Interview by Kierston Drier:
KD: Tell me a little about yourself? What inspired you to pursue a career in acting and performance?
MM: I don’t remember first time I was on stage because I was three years old! At four I started dance. You may have guessed, my parents are actor/writer/directors. They never pushed me, but gave me the opportunity to try it out to see if I enjoyed it. I obviously did.
KD: To date, what has been the defining role of your career. Why?
MM: This is a tough one.. I would have to go with my film Perfect for a few reasons; In this film, I play twins. It’s a unique challenge, playing two different people opposite each other. It’s a silent film, which means everything has to be communicated in the eyes, facial expressions, and body language. Also, the twins are violinists. I’ve played violin since I was a little kid, so being able to marry two of my passions in one project was especially gratifying!
KD: What are some of the most exciting projects you are working on right now?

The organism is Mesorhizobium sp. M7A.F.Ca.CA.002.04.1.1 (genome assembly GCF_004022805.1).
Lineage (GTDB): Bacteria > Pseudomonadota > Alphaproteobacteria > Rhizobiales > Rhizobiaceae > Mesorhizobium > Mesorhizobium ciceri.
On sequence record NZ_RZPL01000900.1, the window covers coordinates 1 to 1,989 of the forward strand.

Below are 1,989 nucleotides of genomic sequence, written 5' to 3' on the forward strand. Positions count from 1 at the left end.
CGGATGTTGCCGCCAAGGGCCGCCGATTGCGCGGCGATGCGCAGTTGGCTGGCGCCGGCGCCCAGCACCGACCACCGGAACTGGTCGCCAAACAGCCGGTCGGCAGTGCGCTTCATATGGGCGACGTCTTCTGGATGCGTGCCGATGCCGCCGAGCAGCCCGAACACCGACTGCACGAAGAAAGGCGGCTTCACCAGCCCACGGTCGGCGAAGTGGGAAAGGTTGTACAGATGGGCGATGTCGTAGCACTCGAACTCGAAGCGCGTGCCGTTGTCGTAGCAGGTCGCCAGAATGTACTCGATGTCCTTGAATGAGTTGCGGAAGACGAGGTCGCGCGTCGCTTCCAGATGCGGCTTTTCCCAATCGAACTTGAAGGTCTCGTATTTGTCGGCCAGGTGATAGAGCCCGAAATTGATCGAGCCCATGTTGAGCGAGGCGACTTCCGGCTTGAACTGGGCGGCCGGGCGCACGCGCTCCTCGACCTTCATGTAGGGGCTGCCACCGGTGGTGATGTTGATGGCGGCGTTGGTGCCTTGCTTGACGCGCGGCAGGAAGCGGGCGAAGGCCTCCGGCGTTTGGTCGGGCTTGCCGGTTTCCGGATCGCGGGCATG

MM: I have a couple projects in the works- one that films in Italy, and another in the states, and hopefully I can share more on those soon! I recently wrapped the first season of Six City. At the moment, I’m filming the horror series Raveage. Imagine Mr. Robot went on a Purge- lots of scary stuff ahead!
KD: Tell me more about Six city- what’s the most engaging thing about it?
MM: I’ve always really liked six-degrees-of-Kevin-Bacon type of films. I love seeing the small and not-so-small ways lives are intertwined and affect each other. Six City is exactly that, using the backdrop of Toronto to explore the intersecting nightlife, crime, and police force. My character Serena is a bisexual club go-er who may seem all fun and parties on the outside, but has a whole separate private life that her friends don’t know about yet…
KD: What are you most looking forward to with these new projects? What excites you most about Six City? About Raveage?